City dwellers know what a nightmare traffic can be. Ford's Escape Hybrid brings a little relief to city air quality thanks to its low CO2 emissions — and it offers a break for your wallet, too. According to the EPA, the Escape Hybrid is the most efficient SUV on the market. Besides the fact that the gas engine automatically turns off when stopped — so you don't have to waste precious fuel in rush hour — the hybrid can also cruise in near-silence on electric power at slow speeds. Now there's a surefire way to impress your friends.

  • Length: 174.7 inches
  • Turning circle: 36.7 feet
  • Seats: 5
  • City MPG: 29 - 34

2007 Honda Civic Hybrid
Even though Honda's futuristically styled Civic Hybrid looks much like the mainstream Civic, it has lower emissions and uses a lot less fuel. A small turning circle means enhanced maneuverability in tight spots, and the optional navigation system has more than 7 million points of interest, so you'll be sure to find that new tapas joint or blues lounge you're looking for. Stellar crash-test scores for front, side and rear impacts are also reassuring and set the Civic apart from most of its competitors. An impeccably finished cabin adds to the car's appeal.

  • Length: 176.7 inches
  • Turning circle: 34.8 feet
  • Seats: 5
  • City MPG*: 40

2008 Honda CR-V
Loft-dwelling bohemian types might be the only ones to appreciate the CR-V's quirky styling at first, but other downtown denizens should warm up to it over time. What the SUV lacks in turning radius and seating flexibility — folding the second row is a real drag — it makes up for in features, with sturdy plastic bumpers and a cargo-area storage shelf on which you can stack 20 pounds of groceries. Gas mileage is respectable for an SUV, and the ride is comfortable enough for bumpy streets. The large rear window makes for good visibility, and an optional backup camera means you can ace that back-alley parking.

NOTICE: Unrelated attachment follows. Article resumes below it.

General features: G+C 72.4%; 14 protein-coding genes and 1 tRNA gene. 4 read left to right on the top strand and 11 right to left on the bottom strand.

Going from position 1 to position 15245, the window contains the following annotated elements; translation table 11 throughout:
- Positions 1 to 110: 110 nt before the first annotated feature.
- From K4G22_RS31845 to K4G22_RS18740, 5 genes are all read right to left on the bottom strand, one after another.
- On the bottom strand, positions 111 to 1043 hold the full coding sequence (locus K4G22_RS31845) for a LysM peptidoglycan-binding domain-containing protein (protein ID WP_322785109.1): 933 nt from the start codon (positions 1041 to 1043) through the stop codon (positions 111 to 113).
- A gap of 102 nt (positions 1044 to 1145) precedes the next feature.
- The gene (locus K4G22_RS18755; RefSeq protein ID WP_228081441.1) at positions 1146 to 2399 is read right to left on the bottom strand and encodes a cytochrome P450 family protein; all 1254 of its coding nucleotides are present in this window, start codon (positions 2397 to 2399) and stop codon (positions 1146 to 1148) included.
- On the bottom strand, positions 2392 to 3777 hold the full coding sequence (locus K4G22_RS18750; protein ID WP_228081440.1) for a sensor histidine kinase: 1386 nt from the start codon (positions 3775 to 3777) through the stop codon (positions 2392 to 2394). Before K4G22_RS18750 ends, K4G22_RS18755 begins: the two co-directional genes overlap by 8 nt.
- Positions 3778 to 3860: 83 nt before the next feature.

• Length: 178.0 inches
  • Turning circle: 37.8 feet
  • Seats: 5
  • City MPG: 19 - 20

2008 Honda Fit
Pay a slight premium for the Honda nameplate, and you get a friendly-looking hatchback that's a cut above most economy cars. The Fit has just enough zip for stop-and-go duties, and gas mileage is predictably thrifty given that the car weighs just three-fourths of a Toyota Camry. It's small enough to squeeze between garbage trucks and buses, and its tall windows and large mirrors take the guesswork out of tight maneuvers. The front and rear seats can fold flat for a makeshift bed — not the most comfortable place to sleep, but it will do in a pinch if you need a lunch-hour snooze.